It is a pleasure to participate in this important panel discussion on aid effectiveness. This issue featured prominently in the recent review session on chapter IV of the Monterrey Consensus – on “Increasing International Financial and Technical Cooperation for Development”. Building on that session, this panel discussion is well positioned to contribute to the first ECOSOC Development Cooperation Forum, to be held on 30 June and 1 July in New York, and the third High Level Forum on Aid Effectiveness, to be held in Accra in September.
Official development assistance remains crucial for financing the internationally agreed development goals, including the Millennium Development Goals. While the trend of decreasing ODA was reversed in the years following the Monterrey Conference, it is a matter of concern that declines in ODA levels were registered in 2006 and 2007. There continues to be an urgent need to increase the levels of development assistance over the coming years.
At the same time, strengthening the effectiveness of aid requires us to modify the aid architecture. The current structure is a loose aggregation of many multilateral and bilateral agencies and funds, including a growing number of new donors. Despite signs of improvement in donor coordination, recipient countries, nevertheless, have to deal with a variety of aid instruments and associated agreements with a large number of entities.
The Monterrey Consensus was a turning point in establishing a concerted agenda for enhancing aid effectiveness. It underscored that coherence is needed at both national and international levels, including among ministries of finance, development ministries and export credit agencies of bilateral donors. It recognized the importance of harmonizing operational procedures, so as to reduce transaction costs. It supported initiatives, such as untying of aid. It called for enhancing the absorptive capacity and financial management of recipient countries. And it reaffirmed that each country needs to determine its own priorities and development policies – as an essential requirement for aid to be effective.
OECD-DAC Rome and the Paris High Level Forums sought to deepen this agenda by setting forth a number of key principles and monitorable indicators to improve aid effectiveness. The 2005 Paris Declaration on Aid Effectiveness was an important milestone in setting out the principles of strengthening ownership, alignment, harmonization, results management and accountability.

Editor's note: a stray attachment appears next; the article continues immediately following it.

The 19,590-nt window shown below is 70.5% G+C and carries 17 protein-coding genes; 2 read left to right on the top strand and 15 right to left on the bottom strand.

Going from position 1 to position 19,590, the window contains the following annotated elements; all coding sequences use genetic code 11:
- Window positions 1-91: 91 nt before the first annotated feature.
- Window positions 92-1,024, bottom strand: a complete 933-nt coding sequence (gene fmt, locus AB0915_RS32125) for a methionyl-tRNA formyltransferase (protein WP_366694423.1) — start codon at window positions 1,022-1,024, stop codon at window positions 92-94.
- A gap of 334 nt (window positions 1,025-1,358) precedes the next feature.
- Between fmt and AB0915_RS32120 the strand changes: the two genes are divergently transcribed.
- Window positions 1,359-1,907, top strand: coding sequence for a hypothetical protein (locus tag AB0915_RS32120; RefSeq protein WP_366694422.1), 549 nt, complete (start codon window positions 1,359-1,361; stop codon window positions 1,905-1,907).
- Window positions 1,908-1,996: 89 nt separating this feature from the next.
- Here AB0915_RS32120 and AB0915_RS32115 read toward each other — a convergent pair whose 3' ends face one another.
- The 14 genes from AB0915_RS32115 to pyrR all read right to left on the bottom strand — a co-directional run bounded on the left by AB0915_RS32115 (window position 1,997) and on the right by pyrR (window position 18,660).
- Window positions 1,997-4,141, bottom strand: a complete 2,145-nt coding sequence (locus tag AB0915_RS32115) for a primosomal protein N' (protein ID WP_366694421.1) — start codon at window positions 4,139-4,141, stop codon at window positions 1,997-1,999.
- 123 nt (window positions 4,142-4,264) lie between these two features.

As we prepare for the Accra High Level Forum on Aid Effectiveness, a number of difficulties and weaknesses have become apparent in the way we have addressed the aid effectiveness agenda thus far.
One lesson we are learning, in my view, is that aid effectiveness cannot be separated from the discussion on development effectiveness. Focusing primarily on procedural changes may limit the attention given to development. At the same time, it is becoming apparent that it is difficult to assess, precisely, the results of the Paris Declaration – and the extent to which it has changed the behaviour of donors for the benefit of the poor in developing countries.
Yet another lesson is that the framework for aid effectiveness will need to become more inclusive if genuine ownership of all stakeholders is to be achieved. In particular, it ought to give more space to issues of concern to developing countries, such as predictability, conditionality, concessionality and the untying of aid. This came out clearly in the high-level symposiums that we organized in preparation for ECOSOC’s Development Cooperation Forum.
The United Nations is uniquely suited to make this happen. Its new Development Cooperation Forum is well placed to promote an inclusive discussion among all the relevant development actors on what they expect from a strengthened framework for aid effectiveness. Such a discussion could provide an important input into the negotiations of the Accra Agenda for Action – and beyond, into the Review Conference on Financing for Development, to be held at Doha later this year.
I hope that Accra will also be about building partnerships – partnerships aimed to help developing countries build their capacities to measure and monitor aid effectiveness, and to absorb and manage additional aid flows. Accra should also be about aligning aid with long-term development strategies, to achieve self-sustaining growth and employment.
On all of these issues, the outcomes of the Accra High Level Forum should feed into the discussions at the Doha Review Conference. The Doha Conference presents an excellent opportunity to consolidate and build on the progress made in advancing aid effectiveness, both at the Development Cooperation Forum in New York and in Accra.
I am confident that all these related events this year will be ideal venues for addressing the challenges of improving aid effectiveness and implementation of aid commitments – and for mobilizing renewed political will around the great global partnership for development that we launched in Monterrey in 2002 and strengthened at subsequent United Nations summits.